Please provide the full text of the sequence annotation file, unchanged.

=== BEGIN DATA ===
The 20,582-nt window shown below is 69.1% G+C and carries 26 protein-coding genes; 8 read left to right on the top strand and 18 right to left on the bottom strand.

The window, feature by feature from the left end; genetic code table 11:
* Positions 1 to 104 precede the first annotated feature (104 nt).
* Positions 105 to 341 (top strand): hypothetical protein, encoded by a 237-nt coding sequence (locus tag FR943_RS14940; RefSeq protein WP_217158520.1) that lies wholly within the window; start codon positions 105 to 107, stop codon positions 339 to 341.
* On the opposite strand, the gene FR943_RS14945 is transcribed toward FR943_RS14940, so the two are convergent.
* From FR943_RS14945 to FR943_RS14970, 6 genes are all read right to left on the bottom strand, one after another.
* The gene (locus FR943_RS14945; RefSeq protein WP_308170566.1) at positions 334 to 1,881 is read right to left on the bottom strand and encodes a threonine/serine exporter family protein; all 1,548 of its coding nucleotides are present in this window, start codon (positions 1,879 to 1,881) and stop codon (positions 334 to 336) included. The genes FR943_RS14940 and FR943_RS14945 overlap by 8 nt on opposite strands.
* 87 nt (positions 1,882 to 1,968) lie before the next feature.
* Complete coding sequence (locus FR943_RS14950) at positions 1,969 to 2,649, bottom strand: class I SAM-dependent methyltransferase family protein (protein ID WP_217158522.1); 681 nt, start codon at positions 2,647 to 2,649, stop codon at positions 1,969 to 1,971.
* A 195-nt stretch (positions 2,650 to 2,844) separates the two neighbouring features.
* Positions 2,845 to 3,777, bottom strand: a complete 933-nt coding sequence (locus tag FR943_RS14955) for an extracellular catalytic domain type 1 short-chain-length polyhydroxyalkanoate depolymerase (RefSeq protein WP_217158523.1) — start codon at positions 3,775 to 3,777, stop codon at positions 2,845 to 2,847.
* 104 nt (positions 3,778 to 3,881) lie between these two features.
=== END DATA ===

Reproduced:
The 20,582-nt window shown below is 69.1% G+C and carries 26 protein-coding genes; 8 read left to right on the top strand and 18 right to left on the bottom strand.

The window, feature by feature from the left end; genetic code table 11:
* Positions 1 to 104 precede the first annotated feature (104 nt).
* Positions 105 to 341 (top strand): hypothetical protein, encoded by a 237-nt coding sequence (locus tag FR943_RS14940; RefSeq protein WP_217158520.1) that lies wholly within the window; start codon positions 105 to 107, stop codon positions 339 to 341.
* On the opposite strand, the gene FR943_RS14945 is transcribed toward FR943_RS14940, so the two are convergent.
* From FR943_RS14945 to FR943_RS14970, 6 genes are all read right to left on the bottom strand, one after another.
* The gene (locus FR943_RS14945; RefSeq protein WP_308170566.1) at positions 334 to 1,881 is read right to left on the bottom strand and encodes a threonine/serine exporter family protein; all 1,548 of its coding nucleotides are present in this window, start codon (positions 1,879 to 1,881) and stop codon (positions 334 to 336) included. The genes FR943_RS14940 and FR943_RS14945 overlap by 8 nt on opposite strands.
* 87 nt (positions 1,882 to 1,968) lie before the next feature.
* Complete coding sequence (locus FR943_RS14950) at positions 1,969 to 2,649, bottom strand: class I SAM-dependent methyltransferase family protein (protein ID WP_217158522.1); 681 nt, start codon at positions 2,647 to 2,649, stop codon at positions 1,969 to 1,971.
* A 195-nt stretch (positions 2,650 to 2,844) separates the two neighbouring features.
* Positions 2,845 to 3,777, bottom strand: a complete 933-nt coding sequence (locus tag FR943_RS14955) for an extracellular catalytic domain type 1 short-chain-length polyhydroxyalkanoate depolymerase (RefSeq protein WP_217158523.1) — start codon at positions 3,775 to 3,777, stop codon at positions 2,845 to 2,847.
* 104 nt (positions 3,778 to 3,881) lie between these two features.